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#1
05-25-1999, 11:28 AM
 Guest
From Straight Dope Classics

Regarding the column about a fired bullet versus a dropped bullet (which hits the ground first), wouldn't there be some sort of "float" or wing effect; would Bernoulli's Principle have an effect on the fired bullet?
#2
05-26-1999, 01:47 PM
 Guest
Not if the bullet has an identical angle of attack on the top and bottom. For Bernoulli's force to create lift, the air traveling across the top has to be slower than the air on the bottom. The faster moving air exerts less pressure. More pressure on the bottom than on the top creates your lift.
#3
05-26-1999, 04:48 PM
 Guest
I see what you mean, Thor. I guess, then what I am asking is, is there a glide element to a bullet's flight, like a paper airplane, or for that matter, a piece of paper?
#4
05-26-1999, 06:16 PM
 Guest
Dont think the glide argument will work, but how about the curvature of the earth. Since it is traveling horizontally it is in a very very short orbit and when it falls back to earth the earth is just a little further away
#5
05-27-1999, 03:25 AM
 Guest
the question din't say anything about the angle relative to earth. if the gun were absolutely level (tangent) and you encountered no updraft and the landing points had the same altitude, then they would land at the same time. If it were slightly up, the bullet would have to rise before it falls. pointed down, it would hit sooner.
also, doesn't the bournelli effect state that fast-moving air creates a partial vacuum. the top of the bullet would have a greater curve than the bottom for the thing to glide. any rifled firearm would make the bullet spin, so no top or bottom. I don't know how a smooth-bore weapon would act.
Not enough information to do anything.

Can a gun fire a bullet far enough for the curviture to make a measurable difference?
#6
05-27-1999, 05:10 PM
 Guest
Quote:
 the question din't say anything about the angle relative to earth. if the gun were absolutely level (tangent) and you encountered no updraft and the landing points had the same altitude, then they would land at the same time.
Assuming that altitude means "height above sea level", then the fact that the landing points have the same altitude has no impact on the question at hand. A point that is 100 yards away, but at the same altitude as you, is below the tangent from where you stand. More on this below.

Quote:
 If it were slightly up, the bullet would have to rise before it falls. pointed down, it would hit sooner.
Based off what? I think that you are mixing up your pronouns here; does the last it ("it would hit sooner") refer to the dropped bullet? It seems to refer to the bullet fired up.

Quote:
 Can a gun fire a bullet far enough for the curviture to make a measurable difference?
I believe so. The Sharps-50 buffalo gun can fire in excess of one mile; I don't have the math, but I'm pretty certain that a mile circumference will result in a measurable amount of curve (granted, not large, but measurable). A bullet fired on the tangent will have to drop further than one that doesn't move horizontally, so if all other factors remain the same, the fired bullet would take longer to drop.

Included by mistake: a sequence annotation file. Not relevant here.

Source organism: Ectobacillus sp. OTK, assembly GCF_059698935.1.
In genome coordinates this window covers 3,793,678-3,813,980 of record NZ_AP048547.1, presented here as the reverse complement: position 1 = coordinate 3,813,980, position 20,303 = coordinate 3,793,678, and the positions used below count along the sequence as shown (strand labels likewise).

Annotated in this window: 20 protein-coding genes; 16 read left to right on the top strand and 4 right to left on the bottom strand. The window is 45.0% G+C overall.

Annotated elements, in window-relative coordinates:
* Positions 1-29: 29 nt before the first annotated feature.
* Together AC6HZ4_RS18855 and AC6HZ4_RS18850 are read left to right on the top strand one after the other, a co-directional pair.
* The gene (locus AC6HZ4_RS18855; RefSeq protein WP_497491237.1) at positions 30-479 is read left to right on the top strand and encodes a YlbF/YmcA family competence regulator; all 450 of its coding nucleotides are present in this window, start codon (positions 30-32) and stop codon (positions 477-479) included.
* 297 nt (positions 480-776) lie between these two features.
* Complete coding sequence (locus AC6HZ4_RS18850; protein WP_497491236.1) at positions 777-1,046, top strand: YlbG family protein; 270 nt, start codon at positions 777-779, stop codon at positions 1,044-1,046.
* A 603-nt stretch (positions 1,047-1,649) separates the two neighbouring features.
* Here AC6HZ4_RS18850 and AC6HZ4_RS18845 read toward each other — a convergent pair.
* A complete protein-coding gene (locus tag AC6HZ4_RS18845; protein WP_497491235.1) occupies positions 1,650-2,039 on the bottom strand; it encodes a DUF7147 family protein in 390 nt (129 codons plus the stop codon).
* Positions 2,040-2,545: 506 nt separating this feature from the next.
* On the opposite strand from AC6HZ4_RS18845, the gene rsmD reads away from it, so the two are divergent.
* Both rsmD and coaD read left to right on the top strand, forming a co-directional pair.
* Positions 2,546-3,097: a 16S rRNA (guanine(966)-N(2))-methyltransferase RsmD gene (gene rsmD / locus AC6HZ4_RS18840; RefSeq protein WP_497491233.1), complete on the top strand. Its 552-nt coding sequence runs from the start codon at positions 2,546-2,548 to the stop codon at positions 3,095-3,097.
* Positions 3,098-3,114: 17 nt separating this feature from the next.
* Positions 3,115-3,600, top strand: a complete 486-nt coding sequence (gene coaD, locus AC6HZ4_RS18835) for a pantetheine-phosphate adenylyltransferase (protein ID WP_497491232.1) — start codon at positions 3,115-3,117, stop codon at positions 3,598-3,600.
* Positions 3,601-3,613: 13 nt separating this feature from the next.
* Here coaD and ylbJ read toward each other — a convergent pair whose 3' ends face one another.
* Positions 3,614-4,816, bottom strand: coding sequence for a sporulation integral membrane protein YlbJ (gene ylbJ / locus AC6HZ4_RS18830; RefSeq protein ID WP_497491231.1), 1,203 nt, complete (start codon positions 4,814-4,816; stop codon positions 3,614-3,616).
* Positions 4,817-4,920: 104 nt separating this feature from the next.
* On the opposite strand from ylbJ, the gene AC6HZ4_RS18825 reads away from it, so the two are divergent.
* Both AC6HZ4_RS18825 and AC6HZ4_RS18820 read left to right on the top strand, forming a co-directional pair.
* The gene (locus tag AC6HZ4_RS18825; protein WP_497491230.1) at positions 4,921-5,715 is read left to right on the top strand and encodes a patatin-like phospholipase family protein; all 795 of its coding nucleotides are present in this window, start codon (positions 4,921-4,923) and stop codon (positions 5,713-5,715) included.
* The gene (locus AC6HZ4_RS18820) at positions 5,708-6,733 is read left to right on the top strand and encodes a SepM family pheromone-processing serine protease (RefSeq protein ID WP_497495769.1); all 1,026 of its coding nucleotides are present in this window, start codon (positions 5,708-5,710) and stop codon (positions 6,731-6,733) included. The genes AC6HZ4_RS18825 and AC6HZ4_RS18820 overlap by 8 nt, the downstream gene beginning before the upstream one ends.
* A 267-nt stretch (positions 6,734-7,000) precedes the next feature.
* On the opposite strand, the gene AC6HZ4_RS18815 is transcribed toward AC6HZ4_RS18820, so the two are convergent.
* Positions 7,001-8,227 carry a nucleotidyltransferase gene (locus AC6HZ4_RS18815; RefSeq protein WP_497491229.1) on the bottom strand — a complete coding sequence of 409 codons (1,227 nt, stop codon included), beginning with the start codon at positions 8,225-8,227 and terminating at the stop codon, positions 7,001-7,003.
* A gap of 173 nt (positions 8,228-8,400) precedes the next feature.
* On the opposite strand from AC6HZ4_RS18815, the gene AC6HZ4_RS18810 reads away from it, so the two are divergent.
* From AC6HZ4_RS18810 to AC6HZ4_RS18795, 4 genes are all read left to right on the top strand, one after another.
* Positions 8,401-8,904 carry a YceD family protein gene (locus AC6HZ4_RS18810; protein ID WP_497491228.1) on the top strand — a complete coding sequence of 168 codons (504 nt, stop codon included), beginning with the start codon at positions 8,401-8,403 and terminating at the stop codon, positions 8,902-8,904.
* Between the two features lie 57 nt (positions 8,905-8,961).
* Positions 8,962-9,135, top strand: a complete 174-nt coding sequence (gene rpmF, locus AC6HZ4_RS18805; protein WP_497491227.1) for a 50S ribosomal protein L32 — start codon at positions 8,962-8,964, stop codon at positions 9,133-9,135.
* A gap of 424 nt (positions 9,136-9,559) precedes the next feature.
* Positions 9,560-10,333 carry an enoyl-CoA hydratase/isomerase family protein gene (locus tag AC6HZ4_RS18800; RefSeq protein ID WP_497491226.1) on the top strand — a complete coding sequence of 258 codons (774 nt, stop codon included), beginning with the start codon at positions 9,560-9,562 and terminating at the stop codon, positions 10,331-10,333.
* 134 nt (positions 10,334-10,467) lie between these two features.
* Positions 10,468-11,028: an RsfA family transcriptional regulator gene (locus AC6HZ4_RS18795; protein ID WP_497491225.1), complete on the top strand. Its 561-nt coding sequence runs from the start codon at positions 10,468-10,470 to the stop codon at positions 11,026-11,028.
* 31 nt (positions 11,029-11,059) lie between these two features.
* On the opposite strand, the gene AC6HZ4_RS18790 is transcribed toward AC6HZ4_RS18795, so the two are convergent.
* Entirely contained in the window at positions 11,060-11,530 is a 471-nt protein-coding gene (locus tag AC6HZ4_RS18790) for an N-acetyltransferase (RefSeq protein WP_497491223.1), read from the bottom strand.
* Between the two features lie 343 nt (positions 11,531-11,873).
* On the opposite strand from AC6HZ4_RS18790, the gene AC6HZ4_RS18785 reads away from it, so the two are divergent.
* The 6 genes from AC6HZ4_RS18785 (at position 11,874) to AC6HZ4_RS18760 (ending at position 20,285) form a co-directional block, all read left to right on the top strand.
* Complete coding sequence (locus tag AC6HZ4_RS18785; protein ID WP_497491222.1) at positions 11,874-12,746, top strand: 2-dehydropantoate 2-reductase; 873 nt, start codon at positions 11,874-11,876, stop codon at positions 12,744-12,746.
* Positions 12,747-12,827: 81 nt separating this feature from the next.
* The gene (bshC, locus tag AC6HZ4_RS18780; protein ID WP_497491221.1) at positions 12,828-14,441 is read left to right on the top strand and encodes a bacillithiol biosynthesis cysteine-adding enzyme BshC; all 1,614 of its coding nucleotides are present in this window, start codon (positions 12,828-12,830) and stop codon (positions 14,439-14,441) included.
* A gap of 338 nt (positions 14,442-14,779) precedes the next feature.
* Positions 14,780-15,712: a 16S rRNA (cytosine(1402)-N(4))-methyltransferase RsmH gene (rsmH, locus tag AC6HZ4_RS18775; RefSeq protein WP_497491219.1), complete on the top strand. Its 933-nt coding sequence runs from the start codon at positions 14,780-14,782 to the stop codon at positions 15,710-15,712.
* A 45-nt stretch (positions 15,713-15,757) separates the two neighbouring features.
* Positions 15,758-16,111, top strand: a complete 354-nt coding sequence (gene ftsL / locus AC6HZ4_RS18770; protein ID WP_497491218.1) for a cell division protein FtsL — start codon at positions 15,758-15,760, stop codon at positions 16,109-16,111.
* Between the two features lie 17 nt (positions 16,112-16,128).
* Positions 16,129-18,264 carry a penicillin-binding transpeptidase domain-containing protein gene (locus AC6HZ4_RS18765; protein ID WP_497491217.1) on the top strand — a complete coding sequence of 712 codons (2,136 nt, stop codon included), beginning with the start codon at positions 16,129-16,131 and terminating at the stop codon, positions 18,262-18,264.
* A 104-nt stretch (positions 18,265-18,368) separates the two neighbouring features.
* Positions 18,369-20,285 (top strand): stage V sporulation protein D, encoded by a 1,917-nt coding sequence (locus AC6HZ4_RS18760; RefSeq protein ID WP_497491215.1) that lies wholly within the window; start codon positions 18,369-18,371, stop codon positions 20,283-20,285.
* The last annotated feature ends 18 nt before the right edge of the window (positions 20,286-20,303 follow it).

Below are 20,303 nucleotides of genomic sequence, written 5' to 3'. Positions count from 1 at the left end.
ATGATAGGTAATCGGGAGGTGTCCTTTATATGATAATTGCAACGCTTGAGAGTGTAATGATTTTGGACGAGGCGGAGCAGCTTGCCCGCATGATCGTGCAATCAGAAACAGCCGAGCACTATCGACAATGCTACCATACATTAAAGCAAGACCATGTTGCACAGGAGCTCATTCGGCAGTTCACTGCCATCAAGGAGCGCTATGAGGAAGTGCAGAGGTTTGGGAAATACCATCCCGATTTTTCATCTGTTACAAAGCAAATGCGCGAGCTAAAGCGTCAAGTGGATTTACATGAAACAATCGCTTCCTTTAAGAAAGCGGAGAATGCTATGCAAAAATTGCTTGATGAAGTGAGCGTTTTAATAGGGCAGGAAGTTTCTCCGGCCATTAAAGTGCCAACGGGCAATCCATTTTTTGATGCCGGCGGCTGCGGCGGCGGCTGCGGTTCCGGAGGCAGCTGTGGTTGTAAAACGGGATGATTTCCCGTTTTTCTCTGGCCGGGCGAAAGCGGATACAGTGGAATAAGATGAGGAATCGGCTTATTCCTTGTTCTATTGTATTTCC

I thought Cecil covered all this though; including the observation that if the bullet was fired fast enough it would enter orbit and never hit the ground :-)
#7
06-02-1999, 08:56 PM
 Guest
Come on guys--remember high school physics and the falling monkey trick? The idea is that you assume the conditions for the bullet falling are perfect. Because of imperfections in the spherical shape of the earth, the trick cannot really work. But on a theoretical perfectly flat plain, with a gun perfectly level, no wind resistance or Bernoulli effects to contend with, the bullet leaving the barrel of the gun and the bullet falling will hit the ground at exactly the same time.
Any physics teacher worth his salt will have a little spring loaded apparatus that launches a ball horizontally and drops one at the same time. Go your local high school and ask for a demo.
#8
06-02-1999, 09:21 PM
 Guest
Aren't we all forgetting the fact that the downward force of gravity plays no role UNTIL the projectile leaves the end of the gun barrel? Assuming one bullet is dropped and the other fired at the same time (and nothing more than is stated in the original question), the dropped bullet hits the ground first for no other reason than the fact that it has a head start, albeit a tiny one, on the gun bullet.

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#9
06-07-1999, 11:23 PM
 Guest
jhigham, you are correct. I stated my point poorly. I was trying to point out that as the fired bullet travels, the direction of gravity changes also. If you aim the barrel perfectly paralell to an earth tangent, with the exit point directly above the tangent point, then at the moment the bullet leaves the barrel, its initial vertical velocity is zero. The fired bullet only has initial horizontal velocity. At that same moment gravity starts to affect it. It will accellerate towards the center of the earth at 9.8m/s^2 regardless of how far it travels around the face of the earth. . . if no wind gusts or mountains get in the way.
However this point is now moot. I forgot about the head start.
#10
06-08-1999, 04:22 PM
 Guest
Personally i'm a fan of the chaos theory. I think there are too many eliments to consider here. Yes, in a perfect vacum with a great distance, blah blah blah .. they would probably hit the ground at the same time. However EXACTLY is too strong of a word for me. With the amount of variables to consider in the real world i doubt anyone could create an environment to test this theory in. lol .. so there.

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